If this be true and can be more broadly applied, then West Indian victories over British teams on the cricket pitch, or Cuban humiliation of United States teams on the baseball diamond, or Argentina's elimination of England from the soccer World Cup, with or without the help of God's hand, while a short-term source of satisfaction, neither reflects nor contributes much to changes in real international power relationships. Nor does the fact that black and Latino athletes such as Michael Jordan or Sammy Sosa earn millions of dollars while being cheered by millions of fans in the United States or that an Afro-Brazilian Pelé or an Argentine mestizo (cabecita negra) such as Diego Maradona become well-paid national heroes, reflect any substantive changes in the distribution of power and wealth among whites and non-whites in their respective sports in their respective countries. For there continues a tendency to keep blacks and Latinos, even in the United States, playing inside a white power structure, to denigrate black contributions to Brazilian soccer, and to obstruct players' efforts to build a more socially equitable game in tune with player needs.21


Cricket's predominance in the Anglophone Caribbean has been challenged in recent decades by the spread of basketball, facilitated by satellite technology and made more attractive by the high visibility in the North American game of people of at least some African ancestry. Intrigued by aspects of this phenomenon, economist Jay and sociologist Joan Mandle have not only written extensively on the subject but have likewise worked with the islands' basketballers. Jay, a certified basketball referee, has conducted workshops and seminars in response to the local recognition that there is a shortage of competent and impartial officials whose decisions will be accepted by players and fans.

What the Mandles' writing significantly reveals is that basketball is not simply "an extension of the American game"; it is also "a creation of Caribbean culture," as the basketballers modify the performance context, the style of play, and the organizational framework to meet their own needs. Especially among the poor and disadvantaged-the grass roots-this relatively inexpensive and accessible sport provides a venue for entertainment and sociability, as well as "achievement, belonging, creative expression, and recognition." On the theoretical level, the Mandles propose that, without demonstrating either forceful coercion from the top or meaningful resistance from the bottom, basketball does represent a source of "open space" which offers these generally lower status Caribbean basketballers a relatively rare opportunity to practice a type of democracy by controlling decisions that affect their lives and communities. Unfortunately, the popular organizations set up to promote the game often fail because of a variety of economic and cultural obtsacles.22


Despite the uniqueness of the processes of diffusion, adaptation, and cultural interpretation of each of these sports in each of these specific historical and geographical settings, they are ultimately part of a grander scheme. Not only do they demonstrate variations in the long-term spread of modern, Western sports outward from the North Atlantic realm; they in turn illustrate varying aspects of the reverse linkage of local sports back into the international community. Argentine, like all Latin American soccer, is manipulated in part by FIFA and the wealthier European clubs; Cuban baseball still can't break from the influence of and admiration for US professional leagues; baseball's fortune along the Río Grande depends in part on decisions made in Mexico City and to the north; West Indian cricket fans see Brian Lara less frequently because of the attractions of the UK; even "Grass Roots" basketball in the Caribbean is shaped by international television, equipment sources, and dreams of more involvement at higher skill levels.23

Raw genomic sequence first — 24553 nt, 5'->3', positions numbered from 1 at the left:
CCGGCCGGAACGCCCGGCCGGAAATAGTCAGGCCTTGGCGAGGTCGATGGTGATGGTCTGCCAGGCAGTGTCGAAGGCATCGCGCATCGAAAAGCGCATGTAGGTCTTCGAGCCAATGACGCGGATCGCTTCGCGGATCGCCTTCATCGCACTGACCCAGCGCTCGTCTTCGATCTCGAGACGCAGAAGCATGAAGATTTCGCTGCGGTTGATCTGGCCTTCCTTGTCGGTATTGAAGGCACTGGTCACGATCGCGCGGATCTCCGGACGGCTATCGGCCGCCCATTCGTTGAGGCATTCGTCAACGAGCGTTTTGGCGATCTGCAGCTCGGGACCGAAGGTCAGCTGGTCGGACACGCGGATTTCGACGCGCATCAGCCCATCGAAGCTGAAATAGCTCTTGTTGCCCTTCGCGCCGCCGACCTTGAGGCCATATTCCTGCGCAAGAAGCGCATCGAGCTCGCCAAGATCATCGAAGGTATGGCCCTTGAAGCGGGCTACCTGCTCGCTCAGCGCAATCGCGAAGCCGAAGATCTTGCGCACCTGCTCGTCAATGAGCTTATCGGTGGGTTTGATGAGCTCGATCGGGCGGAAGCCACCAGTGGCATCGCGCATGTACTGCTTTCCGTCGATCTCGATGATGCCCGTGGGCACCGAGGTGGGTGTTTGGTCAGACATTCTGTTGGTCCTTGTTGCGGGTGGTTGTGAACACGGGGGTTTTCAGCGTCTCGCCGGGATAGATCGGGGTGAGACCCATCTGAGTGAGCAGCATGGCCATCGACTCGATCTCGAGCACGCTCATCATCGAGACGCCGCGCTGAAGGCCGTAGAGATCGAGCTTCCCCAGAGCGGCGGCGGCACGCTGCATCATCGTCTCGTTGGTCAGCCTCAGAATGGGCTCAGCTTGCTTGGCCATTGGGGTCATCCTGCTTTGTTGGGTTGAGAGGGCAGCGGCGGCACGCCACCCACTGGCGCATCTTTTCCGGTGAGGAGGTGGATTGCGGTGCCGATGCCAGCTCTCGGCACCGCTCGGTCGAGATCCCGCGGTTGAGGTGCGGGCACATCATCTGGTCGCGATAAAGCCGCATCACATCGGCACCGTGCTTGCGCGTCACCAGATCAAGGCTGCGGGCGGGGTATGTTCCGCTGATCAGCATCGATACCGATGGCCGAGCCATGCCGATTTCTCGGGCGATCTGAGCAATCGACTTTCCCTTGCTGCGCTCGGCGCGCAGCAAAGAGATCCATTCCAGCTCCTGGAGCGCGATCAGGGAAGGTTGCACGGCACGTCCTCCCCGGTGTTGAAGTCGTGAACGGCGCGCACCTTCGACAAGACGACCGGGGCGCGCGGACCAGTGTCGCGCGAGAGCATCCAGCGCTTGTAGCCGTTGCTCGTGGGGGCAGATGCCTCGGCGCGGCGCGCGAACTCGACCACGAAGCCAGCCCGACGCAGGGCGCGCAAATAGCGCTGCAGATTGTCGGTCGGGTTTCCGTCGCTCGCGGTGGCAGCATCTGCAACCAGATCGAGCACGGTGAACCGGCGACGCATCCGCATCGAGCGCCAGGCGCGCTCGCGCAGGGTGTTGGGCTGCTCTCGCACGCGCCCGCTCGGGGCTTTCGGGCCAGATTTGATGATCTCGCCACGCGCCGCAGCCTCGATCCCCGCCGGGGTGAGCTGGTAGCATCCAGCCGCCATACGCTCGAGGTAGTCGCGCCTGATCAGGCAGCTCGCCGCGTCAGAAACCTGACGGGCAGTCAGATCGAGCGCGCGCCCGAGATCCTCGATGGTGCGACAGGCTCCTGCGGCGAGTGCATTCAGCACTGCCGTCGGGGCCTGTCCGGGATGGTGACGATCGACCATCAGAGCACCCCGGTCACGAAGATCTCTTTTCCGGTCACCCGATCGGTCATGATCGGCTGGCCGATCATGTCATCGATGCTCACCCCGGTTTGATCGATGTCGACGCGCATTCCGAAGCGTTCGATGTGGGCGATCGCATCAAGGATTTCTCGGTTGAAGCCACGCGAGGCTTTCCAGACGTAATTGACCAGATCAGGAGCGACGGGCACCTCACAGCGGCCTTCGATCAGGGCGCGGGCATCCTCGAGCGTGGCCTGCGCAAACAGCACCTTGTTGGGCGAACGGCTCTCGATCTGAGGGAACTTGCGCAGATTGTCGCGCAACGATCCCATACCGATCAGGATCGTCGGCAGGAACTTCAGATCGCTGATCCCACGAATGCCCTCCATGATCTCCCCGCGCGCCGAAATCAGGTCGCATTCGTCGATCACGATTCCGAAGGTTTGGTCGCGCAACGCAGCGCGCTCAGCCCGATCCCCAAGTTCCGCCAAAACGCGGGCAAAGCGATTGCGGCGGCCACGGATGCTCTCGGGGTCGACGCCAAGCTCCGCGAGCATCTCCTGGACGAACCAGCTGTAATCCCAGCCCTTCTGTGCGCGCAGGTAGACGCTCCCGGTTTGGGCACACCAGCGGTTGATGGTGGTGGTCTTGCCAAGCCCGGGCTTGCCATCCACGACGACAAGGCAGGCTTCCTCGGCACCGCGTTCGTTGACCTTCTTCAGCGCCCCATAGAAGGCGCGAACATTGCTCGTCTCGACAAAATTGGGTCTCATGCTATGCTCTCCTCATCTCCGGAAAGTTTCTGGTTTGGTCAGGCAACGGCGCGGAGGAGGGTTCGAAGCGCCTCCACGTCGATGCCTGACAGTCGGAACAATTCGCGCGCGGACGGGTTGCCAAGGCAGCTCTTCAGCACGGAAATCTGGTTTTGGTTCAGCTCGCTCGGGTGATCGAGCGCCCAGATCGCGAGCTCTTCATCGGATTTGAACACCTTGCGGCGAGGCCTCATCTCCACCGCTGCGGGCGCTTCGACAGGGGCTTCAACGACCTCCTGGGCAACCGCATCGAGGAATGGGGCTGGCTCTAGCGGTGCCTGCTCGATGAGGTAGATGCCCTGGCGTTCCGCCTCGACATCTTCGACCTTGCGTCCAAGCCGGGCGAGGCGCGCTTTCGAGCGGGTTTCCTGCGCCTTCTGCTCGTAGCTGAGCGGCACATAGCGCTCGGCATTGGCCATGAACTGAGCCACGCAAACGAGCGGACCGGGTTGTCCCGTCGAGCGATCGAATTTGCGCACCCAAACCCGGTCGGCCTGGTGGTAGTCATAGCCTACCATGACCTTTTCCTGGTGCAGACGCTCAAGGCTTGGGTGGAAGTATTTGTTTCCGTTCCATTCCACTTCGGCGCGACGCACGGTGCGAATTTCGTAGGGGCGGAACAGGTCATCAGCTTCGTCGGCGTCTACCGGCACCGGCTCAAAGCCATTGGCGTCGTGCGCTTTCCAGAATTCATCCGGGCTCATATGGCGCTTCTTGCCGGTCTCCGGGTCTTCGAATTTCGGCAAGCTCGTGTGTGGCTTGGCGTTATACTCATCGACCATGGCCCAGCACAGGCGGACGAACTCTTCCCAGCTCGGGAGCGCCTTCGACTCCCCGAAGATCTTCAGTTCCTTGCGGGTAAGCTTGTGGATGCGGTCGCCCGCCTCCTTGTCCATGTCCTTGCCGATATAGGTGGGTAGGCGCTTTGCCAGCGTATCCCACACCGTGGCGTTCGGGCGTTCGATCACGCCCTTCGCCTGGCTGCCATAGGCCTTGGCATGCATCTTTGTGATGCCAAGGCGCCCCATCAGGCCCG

One unfortunate consequence of this globalization, it has been argued, has been the reduction in quality and change in character of sports in those poorer clubs and countries that export athletic talent up the line, both from the smaller to the larger countries within Latin America and from the Americas primarily to Europe in the case of soccer or North America in the case of baseball, where the capital is beyond what most Latin American economies can match. This deprives the exporting countries of the best of their players in their prime, reduces the local gate draw and, almost incidentally, again in the case of soccer, makes it more difficult to prepare national teams for international competition.24

An additional alleged consequence has been a standardization of sports, particularly soccer, driven by economic over athletic considerations, leading to unimaginative and lackluster play. As Uruguayan historian/essayist Eduardo Galeano concludes: "These are days of obligatory uniformity, in soccer and everything else. Never has the world been so unequal in the opportunities it offers and so equalizing in the habits it imposes: in this end-of-century world, whoever doesn't die of hunger dies of boredom."25

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Picture: María Laura San Martín (Arg.), Los mejores tiempos. 130 x 160, 1998.
Lecturas: Educación Física y Deportes · http://www.efdeportes.com/  
revista digital
· Año 4 · Nº 15 | Buenos Aires, 08/99